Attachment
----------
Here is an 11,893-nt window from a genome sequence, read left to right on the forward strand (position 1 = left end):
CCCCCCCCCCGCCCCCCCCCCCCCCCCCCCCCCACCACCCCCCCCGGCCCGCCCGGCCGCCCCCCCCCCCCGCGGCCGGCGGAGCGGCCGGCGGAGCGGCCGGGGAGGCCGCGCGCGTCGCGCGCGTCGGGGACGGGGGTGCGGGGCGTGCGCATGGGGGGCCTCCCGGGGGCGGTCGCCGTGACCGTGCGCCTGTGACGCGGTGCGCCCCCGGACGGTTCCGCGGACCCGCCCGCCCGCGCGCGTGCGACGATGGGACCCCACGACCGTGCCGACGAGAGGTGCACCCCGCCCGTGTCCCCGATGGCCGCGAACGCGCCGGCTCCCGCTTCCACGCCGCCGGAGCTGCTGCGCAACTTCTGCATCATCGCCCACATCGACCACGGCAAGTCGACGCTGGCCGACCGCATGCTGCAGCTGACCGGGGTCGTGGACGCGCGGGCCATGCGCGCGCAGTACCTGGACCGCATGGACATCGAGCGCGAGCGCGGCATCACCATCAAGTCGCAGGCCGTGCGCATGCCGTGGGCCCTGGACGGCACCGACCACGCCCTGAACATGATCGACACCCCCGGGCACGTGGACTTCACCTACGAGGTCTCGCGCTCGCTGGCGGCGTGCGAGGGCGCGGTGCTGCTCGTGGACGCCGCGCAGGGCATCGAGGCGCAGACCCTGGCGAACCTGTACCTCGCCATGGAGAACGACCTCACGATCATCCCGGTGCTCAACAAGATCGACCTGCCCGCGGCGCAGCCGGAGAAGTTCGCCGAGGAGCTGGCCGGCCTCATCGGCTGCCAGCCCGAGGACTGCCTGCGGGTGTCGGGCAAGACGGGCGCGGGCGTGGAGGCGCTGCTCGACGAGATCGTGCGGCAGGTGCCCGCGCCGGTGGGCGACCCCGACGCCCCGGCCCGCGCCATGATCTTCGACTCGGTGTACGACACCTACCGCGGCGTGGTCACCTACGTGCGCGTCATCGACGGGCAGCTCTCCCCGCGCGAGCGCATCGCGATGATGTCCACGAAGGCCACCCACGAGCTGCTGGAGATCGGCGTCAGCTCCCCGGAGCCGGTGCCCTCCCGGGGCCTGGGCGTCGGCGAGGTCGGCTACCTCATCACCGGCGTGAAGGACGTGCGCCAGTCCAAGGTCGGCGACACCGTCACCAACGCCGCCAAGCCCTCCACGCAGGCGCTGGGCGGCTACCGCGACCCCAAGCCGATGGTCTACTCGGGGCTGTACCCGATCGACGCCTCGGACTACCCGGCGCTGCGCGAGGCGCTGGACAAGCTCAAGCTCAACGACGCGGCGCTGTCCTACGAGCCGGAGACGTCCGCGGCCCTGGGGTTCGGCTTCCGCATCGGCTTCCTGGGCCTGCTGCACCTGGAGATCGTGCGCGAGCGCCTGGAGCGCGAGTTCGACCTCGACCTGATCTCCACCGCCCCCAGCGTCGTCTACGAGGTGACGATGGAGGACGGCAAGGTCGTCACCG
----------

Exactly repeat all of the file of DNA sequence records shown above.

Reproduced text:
Here is an 11,893-nt window from a genome sequence, read left to right on the forward strand (position 1 = left end):
CCCCCCCCCCGCCCCCCCCCCCCCCCCCCCCCCACCACCCCCCCCGGCCCGCCCGGCCGCCCCCCCCCCCCGCGGCCGGCGGAGCGGCCGGCGGAGCGGCCGGGGAGGCCGCGCGCGTCGCGCGCGTCGGGGACGGGGGTGCGGGGCGTGCGCATGGGGGGCCTCCCGGGGGCGGTCGCCGTGACCGTGCGCCTGTGACGCGGTGCGCCCCCGGACGGTTCCGCGGACCCGCCCGCCCGCGCGCGTGCGACGATGGGACCCCACGACCGTGCCGACGAGAGGTGCACCCCGCCCGTGTCCCCGATGGCCGCGAACGCGCCGGCTCCCGCTTCCACGCCGCCGGAGCTGCTGCGCAACTTCTGCATCATCGCCCACATCGACCACGGCAAGTCGACGCTGGCCGACCGCATGCTGCAGCTGACCGGGGTCGTGGACGCGCGGGCCATGCGCGCGCAGTACCTGGACCGCATGGACATCGAGCGCGAGCGCGGCATCACCATCAAGTCGCAGGCCGTGCGCATGCCGTGGGCCCTGGACGGCACCGACCACGCCCTGAACATGATCGACACCCCCGGGCACGTGGACTTCACCTACGAGGTCTCGCGCTCGCTGGCGGCGTGCGAGGGCGCGGTGCTGCTCGTGGACGCCGCGCAGGGCATCGAGGCGCAGACCCTGGCGAACCTGTACCTCGCCATGGAGAACGACCTCACGATCATCCCGGTGCTCAACAAGATCGACCTGCCCGCGGCGCAGCCGGAGAAGTTCGCCGAGGAGCTGGCCGGCCTCATCGGCTGCCAGCCCGAGGACTGCCTGCGGGTGTCGGGCAAGACGGGCGCGGGCGTGGAGGCGCTGCTCGACGAGATCGTGCGGCAGGTGCCCGCGCCGGTGGGCGACCCCGACGCCCCGGCCCGCGCCATGATCTTCGACTCGGTGTACGACACCTACCGCGGCGTGGTCACCTACGTGCGCGTCATCGACGGGCAGCTCTCCCCGCGCGAGCGCATCGCGATGATGTCCACGAAGGCCACCCACGAGCTGCTGGAGATCGGCGTCAGCTCCCCGGAGCCGGTGCCCTCCCGGGGCCTGGGCGTCGGCGAGGTCGGCTACCTCATCACCGGCGTGAAGGACGTGCGCCAGTCCAAGGTCGGCGACACCGTCACCAACGCCGCCAAGCCCTCCACGCAGGCGCTGGGCGGCTACCGCGACCCCAAGCCGATGGTCTACTCGGGGCTGTACCCGATCGACGCCTCGGACTACCCGGCGCTGCGCGAGGCGCTGGACAAGCTCAAGCTCAACGACGCGGCGCTGTCCTACGAGCCGGAGACGTCCGCGGCCCTGGGGTTCGGCTTCCGCATCGGCTTCCTGGGCCTGCTGCACCTGGAGATCGTGCGCGAGCGCCTGGAGCGCGAGTTCGACCTCGACCTGATCTCCACCGCCCCCAGCGTCGTCTACGAGGTGACGATGGAGGACGGCAAGGTCGTCACCG